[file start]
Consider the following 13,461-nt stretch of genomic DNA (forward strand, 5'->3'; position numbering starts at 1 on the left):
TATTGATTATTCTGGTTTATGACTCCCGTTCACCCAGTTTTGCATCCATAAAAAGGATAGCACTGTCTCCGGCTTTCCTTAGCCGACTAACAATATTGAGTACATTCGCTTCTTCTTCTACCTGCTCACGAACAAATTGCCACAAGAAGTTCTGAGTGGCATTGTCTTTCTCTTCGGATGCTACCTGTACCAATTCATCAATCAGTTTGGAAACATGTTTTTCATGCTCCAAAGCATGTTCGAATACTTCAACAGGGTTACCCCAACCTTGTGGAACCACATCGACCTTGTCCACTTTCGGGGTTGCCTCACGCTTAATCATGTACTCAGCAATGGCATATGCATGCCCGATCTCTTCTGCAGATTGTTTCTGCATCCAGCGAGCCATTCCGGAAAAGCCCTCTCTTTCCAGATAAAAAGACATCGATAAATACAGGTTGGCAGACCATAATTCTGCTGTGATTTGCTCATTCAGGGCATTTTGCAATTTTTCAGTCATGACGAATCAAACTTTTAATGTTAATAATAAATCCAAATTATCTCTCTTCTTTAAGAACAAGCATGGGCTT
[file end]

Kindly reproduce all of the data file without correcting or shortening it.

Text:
Consider the following 13,461-nt stretch of genomic DNA (forward strand, 5'->3'; position numbering starts at 1 on the left):
TATTGATTATTCTGGTTTATGACTCCCGTTCACCCAGTTTTGCATCCATAAAAAGGATAGCACTGTCTCCGGCTTTCCTTAGCCGACTAACAATATTGAGTACATTCGCTTCTTCTTCTACCTGCTCACGAACAAATTGCCACAAGAAGTTCTGAGTGGCATTGTCTTTCTCTTCGGATGCTACCTGTACCAATTCATCAATCAGTTTGGAAACATGTTTTTCATGCTCCAAAGCATGTTCGAATACTTCAACAGGGTTACCCCAACCTTGTGGAACCACATCGACCTTGTCCACTTTCGGGGTTGCCTCACGCTTAATCATGTACTCAGCAATGGCATATGCATGCCCGATCTCTTCTGCAGATTGTTTCTGCATCCAGCGAGCCATTCCGGAAAAGCCCTCTCTTTCCAGATAAAAAGACATCGATAAATACAGGTTGGCAGACCATAATTCTGCTGTGATTTGCTCATTCAGGGCATTTTGCAATTTTTCAGTCATGACGAATCAAACTTTTAATGTTAATAATAAATCCAAATTATCTCTCTTCTTTAAGAACAAGCATGGGCTT